Chan Lui-Heung

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  • Preprint
    Chemistry of hot springs along the Eastern Lau Spreading Center
    ( 2010-12-08) Mottl, Michael J. ; Seewald, Jeffrey S. ; Wheat, C. Geoffrey ; Tivey, Margaret K. ; Michael, Peter J. ; Proskurowski, Giora ; McCollom, Thomas M. ; Reeves, Eoghan P. ; Sharkey, Jessica ; You, Chen-Feng ; Chan, Lui-Heung ; Pichler, Thomas
    The Eastern Lau Spreading Center (ELSC) is the southernmost part of the back-arc spreading axis in the Lau Basin, west of the Tonga trench and the active Tofua volcanic arc. Over its 397-km length it exhibits large and systematic changes in spreading rate, magmatic/tectonic processes, and proximity to the volcanic arc. In 2005 we collected 81 samples of vent water from six hydrothermal fields along the ELSC. The chemistry of these waters varies both within and between vent fields, in response to changes in substrate composition, temperature and pressure, pH, water/rock ratio, and input from magmatic gases and subducted sediment. Hot-spring temperatures range from 229º to 363ºC at the five northernmost fields, with a general decrease to the south that is reversed at the Mariner field. The southernmost field, Vai Lili, emitted water at up to 334°C in 1989 but had a maximum venting temperature of only 121ºC in 2005, due to waning activity and admixture of bottom seawater into the subseafloor plumbing system. Chloride varies both within fields and from one field to another, from a low of 528 mmol/kg to a high of 656 mmol/kg, and may be enriched by phase separation and/or leaching of Cl from the rock. Concentrations of the soluble elements K, Rb, Cs, and B likewise increase southward as the volcanic substrate becomes more silica-rich, especially on the Valu Fa Ridge. Iodine and δ7Li increase southward, and δ11B decreases as B increases, apparently in response to increased input from subducted sediment as the arc is approached. Species that decrease southward as temperature falls are Si, H2S, Li, Na/Cl, Fe, Mn, and 87Sr/86Sr, whereas pH, alkalinity, Ca, and Sr increase. Oxygen isotopes indicate a higher water/rock ratio in the three systems on Valu Fa Ridge, consistent with higher porosity in more felsic volcanic rocks. Vent waters at the Mariner vent field on the Valu Fa Ridge are significantly hotter, more acid and metal-rich, less saline, and richer in dissolved gases and other volatiles, including H2S, CO2, and F, than the other vent fields, consistent with input of magmatic gases. The large variations in geologic and geophysical parameters produced by back-arc spreading along the ELSC, which exceed those along mid-ocean ridge spreading axes, produce similar large variations in the composition of vent waters, and thus provide new insights into the processes that control the chemistry of submarine hot springs.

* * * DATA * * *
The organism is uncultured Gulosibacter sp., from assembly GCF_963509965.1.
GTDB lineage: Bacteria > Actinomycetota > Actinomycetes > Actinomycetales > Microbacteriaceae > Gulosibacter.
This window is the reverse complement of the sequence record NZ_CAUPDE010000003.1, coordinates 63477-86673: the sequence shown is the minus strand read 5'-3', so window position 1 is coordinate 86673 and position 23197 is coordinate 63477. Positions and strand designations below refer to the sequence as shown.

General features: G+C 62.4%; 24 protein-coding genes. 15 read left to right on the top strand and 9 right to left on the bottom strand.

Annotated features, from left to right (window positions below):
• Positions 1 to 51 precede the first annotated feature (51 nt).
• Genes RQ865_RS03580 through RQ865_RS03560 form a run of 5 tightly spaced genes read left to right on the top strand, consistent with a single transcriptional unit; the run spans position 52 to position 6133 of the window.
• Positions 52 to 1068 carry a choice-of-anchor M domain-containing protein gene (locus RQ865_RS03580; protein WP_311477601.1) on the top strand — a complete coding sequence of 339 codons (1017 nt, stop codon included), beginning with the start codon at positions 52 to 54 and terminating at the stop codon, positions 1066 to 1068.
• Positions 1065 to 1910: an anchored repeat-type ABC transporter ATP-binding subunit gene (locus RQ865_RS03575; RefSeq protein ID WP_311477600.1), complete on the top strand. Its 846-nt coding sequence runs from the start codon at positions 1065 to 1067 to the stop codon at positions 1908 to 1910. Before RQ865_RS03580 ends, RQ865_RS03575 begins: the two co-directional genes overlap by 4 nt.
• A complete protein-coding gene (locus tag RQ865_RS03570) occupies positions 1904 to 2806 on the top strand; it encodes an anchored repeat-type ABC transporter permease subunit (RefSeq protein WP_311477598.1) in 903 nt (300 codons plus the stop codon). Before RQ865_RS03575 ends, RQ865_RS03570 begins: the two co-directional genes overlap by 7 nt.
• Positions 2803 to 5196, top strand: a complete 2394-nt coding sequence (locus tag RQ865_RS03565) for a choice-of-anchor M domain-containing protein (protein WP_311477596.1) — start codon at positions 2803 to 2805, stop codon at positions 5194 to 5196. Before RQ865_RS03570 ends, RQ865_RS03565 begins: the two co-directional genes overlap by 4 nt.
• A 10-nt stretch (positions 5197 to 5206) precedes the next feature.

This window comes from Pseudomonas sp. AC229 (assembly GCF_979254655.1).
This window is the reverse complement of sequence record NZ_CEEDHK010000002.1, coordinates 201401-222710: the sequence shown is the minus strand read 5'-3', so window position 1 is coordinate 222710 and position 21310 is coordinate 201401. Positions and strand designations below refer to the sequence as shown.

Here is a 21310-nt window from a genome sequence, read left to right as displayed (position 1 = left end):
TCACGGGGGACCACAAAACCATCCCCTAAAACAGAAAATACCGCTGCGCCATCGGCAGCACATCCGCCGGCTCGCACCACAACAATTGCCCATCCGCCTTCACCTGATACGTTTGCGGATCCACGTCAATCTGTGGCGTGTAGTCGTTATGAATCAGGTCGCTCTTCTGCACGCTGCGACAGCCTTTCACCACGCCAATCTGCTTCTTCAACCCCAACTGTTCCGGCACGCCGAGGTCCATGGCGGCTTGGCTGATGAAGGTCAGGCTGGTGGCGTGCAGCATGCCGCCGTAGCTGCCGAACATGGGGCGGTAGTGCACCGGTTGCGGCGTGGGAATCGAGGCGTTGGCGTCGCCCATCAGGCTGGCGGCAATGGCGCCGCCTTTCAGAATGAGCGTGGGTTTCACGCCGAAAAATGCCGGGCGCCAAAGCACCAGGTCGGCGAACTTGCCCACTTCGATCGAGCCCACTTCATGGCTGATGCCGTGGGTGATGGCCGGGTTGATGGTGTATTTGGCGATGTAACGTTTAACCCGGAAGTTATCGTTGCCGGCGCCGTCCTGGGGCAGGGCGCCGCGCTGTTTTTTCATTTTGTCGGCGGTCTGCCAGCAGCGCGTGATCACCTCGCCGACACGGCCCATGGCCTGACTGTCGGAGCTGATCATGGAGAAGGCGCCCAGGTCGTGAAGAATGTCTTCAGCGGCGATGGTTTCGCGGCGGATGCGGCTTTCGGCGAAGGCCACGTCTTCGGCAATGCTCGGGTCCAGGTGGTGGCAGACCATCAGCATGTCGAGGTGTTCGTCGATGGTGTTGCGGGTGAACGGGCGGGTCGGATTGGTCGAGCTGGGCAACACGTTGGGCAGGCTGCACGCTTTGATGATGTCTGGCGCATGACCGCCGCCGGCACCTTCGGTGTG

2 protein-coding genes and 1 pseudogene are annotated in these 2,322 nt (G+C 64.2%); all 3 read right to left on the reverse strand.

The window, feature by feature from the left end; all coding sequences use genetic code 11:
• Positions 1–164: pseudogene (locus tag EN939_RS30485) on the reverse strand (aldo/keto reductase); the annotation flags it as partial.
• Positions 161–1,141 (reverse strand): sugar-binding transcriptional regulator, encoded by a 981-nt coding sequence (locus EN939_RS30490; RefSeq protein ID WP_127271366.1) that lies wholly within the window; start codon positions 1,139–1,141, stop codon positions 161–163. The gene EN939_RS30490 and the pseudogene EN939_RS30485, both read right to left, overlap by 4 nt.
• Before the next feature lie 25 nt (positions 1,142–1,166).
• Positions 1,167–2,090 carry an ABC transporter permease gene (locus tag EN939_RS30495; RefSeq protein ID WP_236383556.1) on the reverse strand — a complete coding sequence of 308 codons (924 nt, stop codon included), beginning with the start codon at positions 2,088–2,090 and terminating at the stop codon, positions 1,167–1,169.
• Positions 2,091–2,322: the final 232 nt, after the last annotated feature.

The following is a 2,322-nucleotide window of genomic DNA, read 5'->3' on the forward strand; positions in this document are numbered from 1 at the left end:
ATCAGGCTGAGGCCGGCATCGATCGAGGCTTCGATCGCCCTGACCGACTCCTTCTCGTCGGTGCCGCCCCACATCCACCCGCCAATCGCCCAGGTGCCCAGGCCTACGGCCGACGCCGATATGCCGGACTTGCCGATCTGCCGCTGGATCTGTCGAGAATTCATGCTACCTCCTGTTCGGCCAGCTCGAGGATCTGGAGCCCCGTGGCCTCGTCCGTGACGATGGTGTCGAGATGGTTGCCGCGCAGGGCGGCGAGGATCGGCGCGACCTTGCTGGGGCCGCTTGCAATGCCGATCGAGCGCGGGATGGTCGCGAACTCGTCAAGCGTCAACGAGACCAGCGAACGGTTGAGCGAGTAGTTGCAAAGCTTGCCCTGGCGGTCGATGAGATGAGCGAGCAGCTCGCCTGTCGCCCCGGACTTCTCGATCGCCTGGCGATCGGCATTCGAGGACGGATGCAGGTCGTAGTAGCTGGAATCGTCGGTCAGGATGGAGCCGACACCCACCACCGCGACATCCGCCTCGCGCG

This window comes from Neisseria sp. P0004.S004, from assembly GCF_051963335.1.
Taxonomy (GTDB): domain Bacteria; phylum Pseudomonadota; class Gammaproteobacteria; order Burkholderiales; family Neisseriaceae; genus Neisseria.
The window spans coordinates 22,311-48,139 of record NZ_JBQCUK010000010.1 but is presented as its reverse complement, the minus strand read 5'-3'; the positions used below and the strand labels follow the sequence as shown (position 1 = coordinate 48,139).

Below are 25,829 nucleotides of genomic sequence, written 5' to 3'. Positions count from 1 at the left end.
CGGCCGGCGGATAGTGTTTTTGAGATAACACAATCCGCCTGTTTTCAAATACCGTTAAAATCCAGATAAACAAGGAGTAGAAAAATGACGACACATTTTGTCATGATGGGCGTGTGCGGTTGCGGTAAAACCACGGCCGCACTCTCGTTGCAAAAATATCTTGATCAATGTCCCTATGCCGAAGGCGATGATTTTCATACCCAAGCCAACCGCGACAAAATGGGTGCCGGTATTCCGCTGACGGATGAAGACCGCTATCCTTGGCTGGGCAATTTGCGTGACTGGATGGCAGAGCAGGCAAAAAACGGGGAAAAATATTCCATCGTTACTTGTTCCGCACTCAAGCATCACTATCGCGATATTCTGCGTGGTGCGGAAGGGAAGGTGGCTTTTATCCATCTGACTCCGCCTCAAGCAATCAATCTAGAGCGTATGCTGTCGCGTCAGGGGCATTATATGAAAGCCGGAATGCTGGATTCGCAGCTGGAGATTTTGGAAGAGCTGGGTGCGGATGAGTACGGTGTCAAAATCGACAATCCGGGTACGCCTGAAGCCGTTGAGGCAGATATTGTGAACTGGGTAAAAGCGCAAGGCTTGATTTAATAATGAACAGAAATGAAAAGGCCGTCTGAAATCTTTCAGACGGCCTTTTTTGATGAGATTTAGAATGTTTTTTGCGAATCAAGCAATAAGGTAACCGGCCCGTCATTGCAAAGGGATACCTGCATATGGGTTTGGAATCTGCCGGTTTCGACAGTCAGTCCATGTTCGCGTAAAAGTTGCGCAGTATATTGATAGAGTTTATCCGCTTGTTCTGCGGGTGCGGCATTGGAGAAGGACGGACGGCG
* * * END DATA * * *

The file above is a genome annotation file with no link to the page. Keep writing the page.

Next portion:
• Article
    Pulsed subduction accretion and tectonic erosion reconstructed since 2.5 Ma from the tephra record offshore Costa Rica
    (American Geophysical Union, 2005-09-27) Clift, Peter D. ; Chan, Lui-Heung ; Blusztajn, Jerzy S. ; Layne, Graham D. ; Kastner, Miriam ; Kelly, Robyn K.
    Tephra layers recovered by Ocean Drilling Program from the forearc and trench regions offshore the Nicoya Peninsula of Costa Rica allow the temporal evolution of the volcanic arc to be reconstructed since 2.5 Ma. Major and trace element analyses by microprobe methods reveal a dominant tholeiitic character and a provenance in the Costa Rican area. The tephra show long-term coherent variability in geochemistry. One tephra dated at 1.45 Ma shows minimum values in ɛ Nd and maximum Li/Y consistent with very high degrees of sediment recycling at this time. However, overall Li/Y and δ7Li increase with SiO2 content, suggesting addition of heavy Li through forearc tectonic erosion and crustal assimilation. Peak values in δ7Li starting at 1.45 Ma and lasting ∼0.5 m.y. indicate enhanced tectonic erosion of the forearc possibly caused by subduction of a seamount at 1.45 Ma. The tephra record indicates significant temporal variability in terms of sediment subduction, reconciling the geologic evidence for long-term tectonic erosion and geochemical evidence for recent sediment accretion in the modern Central American arc.